612 Vineyard, A Place for the Community

Story and photos by Claire Stuart

Lisa Adams never expected to someday be operating a winery when she and her family bought a farm in Clarke County in 1996 as an escape from the city. There was an old farmhouse on the property in poor shape, so in 2007, they finally knocked it down and built a large new home.

Then, in 2011, her husband passed away, leaving Adams with the farm, a big house, and three teenage children. She pondered her options, wondering what to do. Someone suggested that she look into the winery business, something she’d never considered and knew nothing about, except as someone who enjoyed wine.

Adams gives praises to the agencies that helped her navigate her way into business. “I got help from the Small Business Administration in Fairfax,” she said. “I can’t say enough for what they do, and it’s free to businesses.”

Virginia Cooperative Extension referred her to the Virginia Wineries Association, who introduced her to winemaker Randy Phillips, owner of Cave Ridge Vineyard in Mt. Jackson.

Phillips has been making small quantities of high quality wine for over 20 years, and he happened to be looking for a winery to make wine for. With some remodeling, the large basement of Adams’ home was transformed into a spacious tasting room looking onto a patio with a fabulous view of the Blue Ridge. The 612 Vineyard came into being in March 2014. Phillips serves as winemaker and Adams does marketing, budgeting, and events.

Adams continues to work hard to learn about the business from Phillips. She goes to Cave Ridge Vineyard periodically to do everything from picking grapes to barreling. She enjoys learning about grape varieties and their relationship to the weather that gives a specific character to each year’s wine.

“It’s fun to have new things,” she says. “Wines depend on how the weather changes from year to year.”

Adams says that in her first year she primarily concentrated on learning about the business. This year, she has stressed marketing, meeting local businesspeople, and finding ways they can work together. She has focused on establishing her winery’s “personality,” as a place for community activities and classes. In February, they held a chocolate tasting; in April, a kickoff event for the Relay for Life and a pet adoption event.

Last year, Adams offered painting classes. This year, a wine tasting class (including a book) is in the works, as well as a flower arranging class with an arrangement to take home. Class offerings may change, depending on the response. The new herb garden will allow guests to pick fresh herbs. Blackberries and red and black raspberries will be growing for guests to pick and to be added to enhance wines.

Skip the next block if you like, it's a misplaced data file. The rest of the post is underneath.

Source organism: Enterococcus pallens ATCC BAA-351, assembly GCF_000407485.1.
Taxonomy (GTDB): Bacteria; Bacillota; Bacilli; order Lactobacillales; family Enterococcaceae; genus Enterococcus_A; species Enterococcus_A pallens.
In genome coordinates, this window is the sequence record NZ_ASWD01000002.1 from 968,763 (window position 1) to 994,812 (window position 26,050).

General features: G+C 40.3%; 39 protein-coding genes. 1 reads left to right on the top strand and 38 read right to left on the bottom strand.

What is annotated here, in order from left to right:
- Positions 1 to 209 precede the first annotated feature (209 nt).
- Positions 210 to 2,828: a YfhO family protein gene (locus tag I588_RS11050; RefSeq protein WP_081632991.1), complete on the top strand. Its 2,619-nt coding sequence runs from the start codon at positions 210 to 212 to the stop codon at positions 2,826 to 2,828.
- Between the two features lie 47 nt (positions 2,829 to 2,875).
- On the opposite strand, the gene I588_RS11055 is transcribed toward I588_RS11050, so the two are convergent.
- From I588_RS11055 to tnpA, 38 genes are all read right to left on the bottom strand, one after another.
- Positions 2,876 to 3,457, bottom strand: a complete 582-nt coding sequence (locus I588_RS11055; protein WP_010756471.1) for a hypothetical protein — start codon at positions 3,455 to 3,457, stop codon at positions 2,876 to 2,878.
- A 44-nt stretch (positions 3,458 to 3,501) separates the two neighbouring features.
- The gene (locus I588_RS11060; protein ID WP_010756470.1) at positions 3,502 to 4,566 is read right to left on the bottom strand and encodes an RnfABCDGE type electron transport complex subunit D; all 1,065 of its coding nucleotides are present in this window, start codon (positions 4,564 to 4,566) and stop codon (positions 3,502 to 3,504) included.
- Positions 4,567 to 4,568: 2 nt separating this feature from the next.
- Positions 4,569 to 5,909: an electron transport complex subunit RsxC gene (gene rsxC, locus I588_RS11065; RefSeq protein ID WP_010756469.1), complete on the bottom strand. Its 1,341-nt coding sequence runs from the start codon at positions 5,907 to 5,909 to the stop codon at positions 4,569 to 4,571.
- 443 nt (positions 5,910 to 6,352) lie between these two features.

The grounds and tasting room are available for events such as fund-raisers, business meetings, and dinners, weddings and birthdays. The tasting room can accommodate about 60 people; another 50 or 60 can be accommodated outside and on the porch—and still more in the picnic area and field. Outdoor weddings can be tented, and Adams hopes they might have a permanent shelter next year.

Live music is featured on weekends, with a wide variety of regional artists. Offerings vary anywhere from standards to rock, flamenco, jazz or blues. A picnic area is available to customers, and outside food may be brought in.

Adams knows how people love their dogs, so well-behaved dogs are welcome at all times, subject to some breed and size limitations dictated by insurance (see the website for dog policy). Four Paws Sundays are extra special dog days held the fourth Sunday of every month, April through October. Guests are invited to bring their dogs for an entertaining day featuring free dog treats and fun events for dogs and their owners. Dogs must be on a leash and are not allowed in the tasting room. On Four Paws Sundays, a wine tasting area is set up outside.

Adams strives to keep the operation as “green” as possible. All used wine bottles are recycled, as are plastic bottles, cans and cardboard boxes. They will continue to look for ways to reuse and recycle even more and will look at possibilities for solar energy options in the future.

Adams’ whole family is involved in the business. Son Tyler, 16, is a musician; he plays guitar and sings. Daughter Tifani, 15, works behind the counter (but cannot pour wine). Son Cody, 14, helps make wine snacks and does cleanup.

Some of 612 Vineyard’s wines include Chambourcin, Cabernet Franc, Traminette, Chardonnay and Riesling. At present, they are only available on site, but Adams hopes that by fall they can be sold in local outlets.

612 Vineyard is located at 864 Shepherds Mill Road (Route 612) just east of Berryville. Hours are Friday through Sunday, noon to 6pm. For information on events and activities, see www.612vineyard.com.